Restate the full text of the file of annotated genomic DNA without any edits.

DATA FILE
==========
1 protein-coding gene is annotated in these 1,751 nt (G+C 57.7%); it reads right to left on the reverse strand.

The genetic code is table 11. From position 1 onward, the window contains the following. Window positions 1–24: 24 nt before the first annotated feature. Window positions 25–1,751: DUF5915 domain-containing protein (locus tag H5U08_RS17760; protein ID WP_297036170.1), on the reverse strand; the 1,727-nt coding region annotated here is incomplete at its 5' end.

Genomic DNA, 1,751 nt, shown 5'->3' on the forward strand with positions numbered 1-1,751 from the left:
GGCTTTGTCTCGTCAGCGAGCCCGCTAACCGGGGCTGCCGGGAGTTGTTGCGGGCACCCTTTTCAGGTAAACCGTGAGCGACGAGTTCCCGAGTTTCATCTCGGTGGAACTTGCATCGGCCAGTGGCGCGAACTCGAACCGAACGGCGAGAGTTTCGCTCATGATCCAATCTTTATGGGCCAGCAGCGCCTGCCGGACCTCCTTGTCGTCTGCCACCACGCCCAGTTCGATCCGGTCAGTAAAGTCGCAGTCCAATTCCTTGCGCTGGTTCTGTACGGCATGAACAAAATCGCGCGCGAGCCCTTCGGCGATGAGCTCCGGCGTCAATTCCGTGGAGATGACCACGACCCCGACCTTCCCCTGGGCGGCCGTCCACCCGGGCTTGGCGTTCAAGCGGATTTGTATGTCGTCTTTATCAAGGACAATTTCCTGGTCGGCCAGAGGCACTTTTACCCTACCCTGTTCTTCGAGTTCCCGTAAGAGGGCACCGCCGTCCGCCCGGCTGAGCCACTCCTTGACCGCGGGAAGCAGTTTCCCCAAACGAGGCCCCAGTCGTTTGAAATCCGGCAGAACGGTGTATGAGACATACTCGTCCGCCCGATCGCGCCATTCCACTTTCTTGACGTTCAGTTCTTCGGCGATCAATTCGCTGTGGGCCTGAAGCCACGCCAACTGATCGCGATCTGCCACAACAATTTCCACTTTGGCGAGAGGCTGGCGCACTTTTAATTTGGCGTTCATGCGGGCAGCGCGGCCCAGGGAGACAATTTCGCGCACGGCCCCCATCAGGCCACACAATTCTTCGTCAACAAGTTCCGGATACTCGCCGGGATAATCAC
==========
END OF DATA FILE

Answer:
1 protein-coding gene is annotated in these 1,751 nt (G+C 57.7%); it reads right to left on the reverse strand.

The genetic code is table 11. From position 1 onward, the window contains the following. Window positions 1–24: 24 nt before the first annotated feature. Window positions 25–1,751: DUF5915 domain-containing protein (locus tag H5U08_RS17760; protein ID WP_297036170.1), on the reverse strand; the 1,727-nt coding region annotated here is incomplete at its 5' end.

Genomic DNA, 1,751 nt, shown 5'->3' on the forward strand with positions numbered 1-1,751 from the left:
GGCTTTGTCTCGTCAGCGAGCCCGCTAACCGGGGCTGCCGGGAGTTGTTGCGGGCACCCTTTTCAGGTAAACCGTGAGCGACGAGTTCCCGAGTTTCATCTCGGTGGAACTTGCATCGGCCAGTGGCGCGAACTCGAACCGAACGGCGAGAGTTTCGCTCATGATCCAATCTTTATGGGCCAGCAGCGCCTGCCGGACCTCCTTGTCGTCTGCCACCACGCCCAGTTCGATCCGGTCAGTAAAGTCGCAGTCCAATTCCTTGCGCTGGTTCTGTACGGCATGAACAAAATCGCGCGCGAGCCCTTCGGCGATGAGCTCCGGCGTCAATTCCGTGGAGATGACCACGACCCCGACCTTCCCCTGGGCGGCCGTCCACCCGGGCTTGGCGTTCAAGCGGATTTGTATGTCGTCTTTATCAAGGACAATTTCCTGGTCGGCCAGAGGCACTTTTACCCTACCCTGTTCTTCGAGTTCCCGTAAGAGGGCACCGCCGTCCGCCCGGCTGAGCCACTCCTTGACCGCGGGAAGCAGTTTCCCCAAACGAGGCCCCAGTCGTTTGAAATCCGGCAGAACGGTGTATGAGACATACTCGTCCGCCCGATCGCGCCATTCCACTTTCTTGACGTTCAGTTCTTCGGCGATCAATTCGCTGTGGGCCTGAAGCCACGCCAACTGATCGCGATCTGCCACAACAATTTCCACTTTGGCGAGAGGCTGGCGCACTTTTAATTTGGCGTTCATGCGGGCAGCGCGGCCCAGGGAGACAATTTCGCGCACGGCCCCCATCAGGCCACACAATTCTTCGTCAACAAGTTCCGGATACTCGCCGGGATAATCAC